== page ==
Redating the exodus and conquest
C.) and no evidence of occupation in the 13th century B. C.) until the Iron Age.7 No Late Bronze Age settlement was found. What we have is six cities that did not exist at the time to which Joshua is conventionally assigned. Debir, one of the cities conquered by Israel (Joshua 10-38–39, 15-15–19; Judges 1-11–15), is now almost certainly to be identified with Khirbet Rabud, as Moshe Kochavi argues, rather than with Tell Beit Mirsim, as William F.C.5 Hormah/Zephath figures as a flourishing town at the time of the conquest (Numbers 21-1–3; Judges 1-17), yet excavations at the site thought to be Hormah/Zephath (Tel Masos) have revealed a fortification from the Middle Bronze II period (c. The late Professor Yohanan Aharoni’s suggestion that Canaanite Arad lay at Tel Malhata, about eight miles to the southwest of Tel Arad, does nothing to solve the problem, for there is no evidence of a settlement between the end of the Middle Bronze Age (c. Albright once urged.8 While there was certainly an important Late Bronze Age town on the site, there is no evidence for its conquest in the late 13th century B. At Lachish, another town taken by the Israelites (Joshua 10-31–32), there was indeed a destruction at the end of the Late Bronze Age, which Albright dated about 1230–1220 B. and attributed to the Israelite invaders.9 However, recent excavations have led the excavator, David Ussishkin, to redate this destruction to about 1150 B. or even slightly later,10 so the end of Late Bronze Age Lachish can no longer be treated as evidence for a conquest by Israel in the late 13th century B. Even this does not exhaust the list of cities mentioned in the conquest traditions, but the remainder cannot be discussed profitably here, either because identification is uncertain or because there has not yet been adequate excavation.The Bible tells us that Joshua gave Hebron to Caleb at the time of the conquest (Joshua 14-13–15, 15-13–14; Judges 1-20).At Hebron, excavations in the 1960s produced only scanty remains from between the end of the Middle Bronze Age (c. C.) and a late phase of Iron Age I (11th century B. On their march to Canaan, the Israelites were opposed by the king of Arad (Numbers 22-1, 33-40), yet Tel Arad was abandoned from the end of the Early Bronze Age (third millennium B. Thus at six sites that figure in the Biblical account of the conquest, we have little or no evidence of Late Bronze Age occupation.According to the Bible, the Israelites conquered and destroyed Jericho. Indeed, no trace of occupation at Jericho has been found between about 1300 B. Despite extensive excavations at the site commonly identified as Ai, the archaeologists have discovered no evidence of occupation between about 24 B. C.2 At Gibeon, with whose people Joshua made a treaty, according to the Bible (Joshua 9), no Late Bronze Age city has been found.3 James B.But according to the archaeologists—and the site has been very extensively excavated—there was no city at Jericho in 1230–1220 B. Pritchard, Gibeon’s excavator, commented that the anomalies encountered at Jericho, Ai and Gibeon “suggest that we have reached an impasse on the question of supporting the traditional view of the conquest with archaeological undergirding.”4 But this is just the beginning.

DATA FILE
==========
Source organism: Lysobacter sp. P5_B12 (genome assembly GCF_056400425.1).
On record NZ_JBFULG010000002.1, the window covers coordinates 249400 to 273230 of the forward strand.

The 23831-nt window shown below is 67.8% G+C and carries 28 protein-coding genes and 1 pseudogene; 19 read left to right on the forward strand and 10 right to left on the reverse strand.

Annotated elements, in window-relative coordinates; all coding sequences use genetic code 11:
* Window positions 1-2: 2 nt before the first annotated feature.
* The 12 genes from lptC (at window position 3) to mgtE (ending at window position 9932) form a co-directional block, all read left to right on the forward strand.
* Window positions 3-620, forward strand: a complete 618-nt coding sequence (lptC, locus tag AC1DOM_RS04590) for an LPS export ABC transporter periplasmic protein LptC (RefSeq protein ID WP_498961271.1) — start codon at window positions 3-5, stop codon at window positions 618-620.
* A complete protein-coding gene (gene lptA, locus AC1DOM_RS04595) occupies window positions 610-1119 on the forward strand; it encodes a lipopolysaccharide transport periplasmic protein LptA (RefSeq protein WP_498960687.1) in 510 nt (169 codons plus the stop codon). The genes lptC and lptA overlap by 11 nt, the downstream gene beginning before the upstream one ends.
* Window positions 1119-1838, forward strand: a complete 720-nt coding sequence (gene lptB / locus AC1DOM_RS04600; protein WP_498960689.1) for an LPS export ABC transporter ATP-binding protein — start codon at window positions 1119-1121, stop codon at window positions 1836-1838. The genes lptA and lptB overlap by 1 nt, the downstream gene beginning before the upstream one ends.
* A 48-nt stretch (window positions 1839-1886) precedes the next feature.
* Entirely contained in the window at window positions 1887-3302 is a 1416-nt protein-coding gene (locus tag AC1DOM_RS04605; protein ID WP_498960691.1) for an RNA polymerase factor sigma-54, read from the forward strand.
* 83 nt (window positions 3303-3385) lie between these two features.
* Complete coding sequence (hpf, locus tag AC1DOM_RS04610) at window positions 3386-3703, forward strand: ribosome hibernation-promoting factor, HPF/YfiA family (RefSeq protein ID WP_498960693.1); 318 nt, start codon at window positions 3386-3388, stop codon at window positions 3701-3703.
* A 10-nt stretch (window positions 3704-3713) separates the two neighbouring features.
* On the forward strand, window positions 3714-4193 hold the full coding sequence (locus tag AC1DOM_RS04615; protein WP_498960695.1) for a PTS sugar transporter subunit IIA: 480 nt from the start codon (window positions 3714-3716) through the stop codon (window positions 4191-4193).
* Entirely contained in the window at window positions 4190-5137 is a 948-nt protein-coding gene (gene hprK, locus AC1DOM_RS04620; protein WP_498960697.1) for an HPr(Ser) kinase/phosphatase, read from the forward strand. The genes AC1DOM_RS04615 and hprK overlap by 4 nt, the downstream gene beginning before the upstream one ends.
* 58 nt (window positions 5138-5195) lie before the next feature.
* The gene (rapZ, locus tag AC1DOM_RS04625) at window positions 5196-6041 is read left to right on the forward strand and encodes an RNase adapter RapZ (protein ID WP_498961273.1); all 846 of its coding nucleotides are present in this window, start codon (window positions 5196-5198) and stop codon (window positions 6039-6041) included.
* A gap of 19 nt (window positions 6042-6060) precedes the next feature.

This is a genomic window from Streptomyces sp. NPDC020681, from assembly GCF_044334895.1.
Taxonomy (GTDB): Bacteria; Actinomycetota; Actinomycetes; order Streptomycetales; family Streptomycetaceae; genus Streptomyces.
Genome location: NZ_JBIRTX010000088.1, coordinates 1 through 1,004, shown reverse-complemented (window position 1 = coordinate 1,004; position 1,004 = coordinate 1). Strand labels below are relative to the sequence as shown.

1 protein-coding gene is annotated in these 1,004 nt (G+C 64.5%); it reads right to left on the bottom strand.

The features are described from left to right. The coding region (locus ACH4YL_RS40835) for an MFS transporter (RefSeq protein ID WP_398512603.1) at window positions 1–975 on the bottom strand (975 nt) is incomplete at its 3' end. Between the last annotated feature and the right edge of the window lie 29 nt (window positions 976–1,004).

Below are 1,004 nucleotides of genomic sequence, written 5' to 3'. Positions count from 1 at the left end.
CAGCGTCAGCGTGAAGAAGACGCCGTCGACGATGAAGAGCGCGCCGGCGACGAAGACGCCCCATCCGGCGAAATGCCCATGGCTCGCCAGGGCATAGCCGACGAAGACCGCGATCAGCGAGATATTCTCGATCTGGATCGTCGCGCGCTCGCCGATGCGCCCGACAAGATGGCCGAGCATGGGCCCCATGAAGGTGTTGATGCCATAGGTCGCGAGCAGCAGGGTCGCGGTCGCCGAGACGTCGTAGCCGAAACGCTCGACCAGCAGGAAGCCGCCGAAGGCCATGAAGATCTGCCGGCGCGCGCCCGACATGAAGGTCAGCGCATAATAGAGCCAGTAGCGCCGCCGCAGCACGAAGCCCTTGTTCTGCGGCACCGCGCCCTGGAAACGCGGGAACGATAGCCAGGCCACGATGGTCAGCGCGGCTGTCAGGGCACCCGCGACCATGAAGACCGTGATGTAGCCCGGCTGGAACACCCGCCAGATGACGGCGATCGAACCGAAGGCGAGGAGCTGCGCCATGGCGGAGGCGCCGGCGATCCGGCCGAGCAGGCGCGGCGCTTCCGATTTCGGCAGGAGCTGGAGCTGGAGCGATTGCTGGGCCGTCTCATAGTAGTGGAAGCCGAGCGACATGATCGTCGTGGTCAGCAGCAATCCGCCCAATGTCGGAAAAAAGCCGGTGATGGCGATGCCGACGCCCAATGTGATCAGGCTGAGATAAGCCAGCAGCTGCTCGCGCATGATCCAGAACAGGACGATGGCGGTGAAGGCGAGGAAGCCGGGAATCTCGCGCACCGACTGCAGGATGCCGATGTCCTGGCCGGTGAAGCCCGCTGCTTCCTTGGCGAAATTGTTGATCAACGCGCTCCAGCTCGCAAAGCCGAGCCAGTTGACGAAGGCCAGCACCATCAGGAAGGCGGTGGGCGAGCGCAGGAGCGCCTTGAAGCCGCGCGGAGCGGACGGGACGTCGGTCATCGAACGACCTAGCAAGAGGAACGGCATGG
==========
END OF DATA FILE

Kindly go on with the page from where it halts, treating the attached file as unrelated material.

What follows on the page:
In almost every case the archaeological evidence is inconsistent with the Biblical evidence—if we date the Israelite entry into Canaan to the GAD of 1230–1220 B. Jericho was the first city encountered by Joshua and the Israelites when they crossed the Jordan (Joshua 2 and 6). C.,1 the probable date of the earliest Iron Age remains. The Bible gives a detailed account of the battle of Ai that led to the city’s destruction (Joshua 7–8). C., a small unwalled village grew up on the site, lasting until about 1050 B.C.11 Two destroyed cities hardly amount to evidence for a conquest, especially when there is no evidence that their attackers were the Israelites. One approach, which has gained considerable support in mainstream scholarship, is to explain Israel’s emergence in Canaan by processes other than conquest—that is, by thoroughly rejecting the Biblical account.These destructions may have resulted from any one of a number of other causes, for example, Egyptian campaigns or local intercity warfare. Among these alternative views is the “peaceful infiltration” theory, long favored by German scholars.But even if every one of the remaining sites produced a perfect match with the traditions, there would still be more problem-cities for a 13th-century conquest than good correlations with the Biblical narratives.Of the various cities said to have been conquered by the Israelites in Joshua and Judges 1, only Hazor and Bethel (Beitin) have destruction levels datable to the second half of the 13th century B.